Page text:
Paper ID: | 5785 |
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Title: | High-Dimensional Optimization in Adaptive Random Subspaces |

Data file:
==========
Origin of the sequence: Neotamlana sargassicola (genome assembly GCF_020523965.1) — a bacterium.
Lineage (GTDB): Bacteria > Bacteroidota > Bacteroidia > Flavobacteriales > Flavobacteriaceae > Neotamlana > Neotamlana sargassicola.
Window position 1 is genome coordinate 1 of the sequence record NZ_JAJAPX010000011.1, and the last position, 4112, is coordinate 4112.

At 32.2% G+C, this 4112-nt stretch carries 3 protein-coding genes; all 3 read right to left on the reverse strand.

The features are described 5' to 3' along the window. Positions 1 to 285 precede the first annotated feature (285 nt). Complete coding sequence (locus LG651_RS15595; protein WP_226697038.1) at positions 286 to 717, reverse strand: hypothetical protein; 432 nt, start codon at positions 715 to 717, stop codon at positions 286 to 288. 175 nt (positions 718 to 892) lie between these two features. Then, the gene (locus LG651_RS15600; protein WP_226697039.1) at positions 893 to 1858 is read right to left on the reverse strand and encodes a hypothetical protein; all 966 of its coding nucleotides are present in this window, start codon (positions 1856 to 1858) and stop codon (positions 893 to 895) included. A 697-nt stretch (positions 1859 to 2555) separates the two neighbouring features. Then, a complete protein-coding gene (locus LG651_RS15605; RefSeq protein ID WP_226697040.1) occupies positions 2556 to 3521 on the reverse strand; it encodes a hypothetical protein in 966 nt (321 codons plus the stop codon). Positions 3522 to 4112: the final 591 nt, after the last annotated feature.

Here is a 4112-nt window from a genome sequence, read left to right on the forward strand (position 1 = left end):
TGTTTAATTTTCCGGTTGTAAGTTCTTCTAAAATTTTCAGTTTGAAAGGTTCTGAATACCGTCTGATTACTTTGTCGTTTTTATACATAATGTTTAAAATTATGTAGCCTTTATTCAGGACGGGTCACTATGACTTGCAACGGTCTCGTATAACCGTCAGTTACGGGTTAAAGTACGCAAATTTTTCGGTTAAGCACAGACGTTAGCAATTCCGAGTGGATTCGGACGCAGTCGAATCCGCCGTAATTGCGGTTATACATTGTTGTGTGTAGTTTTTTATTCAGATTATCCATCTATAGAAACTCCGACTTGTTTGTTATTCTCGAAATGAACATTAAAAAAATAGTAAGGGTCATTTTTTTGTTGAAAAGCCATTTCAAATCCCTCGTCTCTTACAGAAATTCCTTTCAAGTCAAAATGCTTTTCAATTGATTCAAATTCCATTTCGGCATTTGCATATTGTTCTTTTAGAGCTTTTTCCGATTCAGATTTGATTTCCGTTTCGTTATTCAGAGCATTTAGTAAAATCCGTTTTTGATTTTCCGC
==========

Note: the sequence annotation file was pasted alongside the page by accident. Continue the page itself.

Post-rebuttal update: The author's rebuttal addresses my (minor) concerns well, and my overall score remains the same. ---- This paper presents a principled randomized optimization method for high-dimensional convex optimization via a data-dependent random linear sketch. The approach is similar to earlier work such as: - M. Pilanci and M. J. Wainwright. Randomized sketches of convex programs with sharp guarantees. IEEE Transactions on Information Theory, 61(9):5096–5115, 2015. - Y. Yang, M. Pilanci, M. J. Wainwright, et al. Randomized sketches for kernels: Fast and optimal nonparametric regression. The Annals of Statistics, 45(3):991–1023, 2017. that also solve a sketched version convex optimization problems. The main innovations here are to extend this sketching technique to a wider class of convex objectives and to introduce a data-adaptive sketching technique that greatly improves the error bounds on the solution relative to a data-oblivious sketch. The proposed technique can also be performed iteratively to improve the accuracy of the solution without having to change the sketch matrix, so the sketch on the data only has to be performed once. Overall, I thought this was a high-quality paper. The proposed sketching approach has clear practical benefits and comes with strong theoretical guarantees. The adaptive sketch approach is particularly appealing, and has clear benefits over an oblivous sketch, and may be of broader interest to the optimization community. The paper is generally well-written and clear. I only have some minor comments, given below: I think the title should be changed to “High-dimensional Convex Optimization in Adaptive Random Subspaces” (i.e., add the word “Convex”) to better reflect the contents of the paper. Namely, the approach hinges crucially on convex duality so it seems limited in applicability to convex optimization problems. One limitation is that the optimization model (1) studied in this work assumes the loss function f is strongly smooth, with rules out L1 losses among others. Also, the model (1) can only accommodate L2 regularization of x, and not other common types of non-smooth regularization used in regression settings, e.g., L1 in the lasso or L1+L2 in the elastic net. Some discussion about whether the present approach could be extended to this more general case would be nice. I see there is a section E in the appendix that addresses this some, but this section does not appear to be discussed at all in the main body. At the start of Section 4, the paper states “By the representer theorem, the primal program (1) can be re-formulated as…”, but I do not think invoking the representer theorem here is necessary. If I understand correctly, the equation in (11) is just due to a linear change of variables x = A^T w. The results on classification of CIFAR10 in Table 3 are far from state-of-the-art (~50% classification error). Is there are different problem setting beyond classification for which the method could be demonstrated? The notation 5.10^{-5} is a little non-standard. Maybe use a \cdot or \times rather than a period?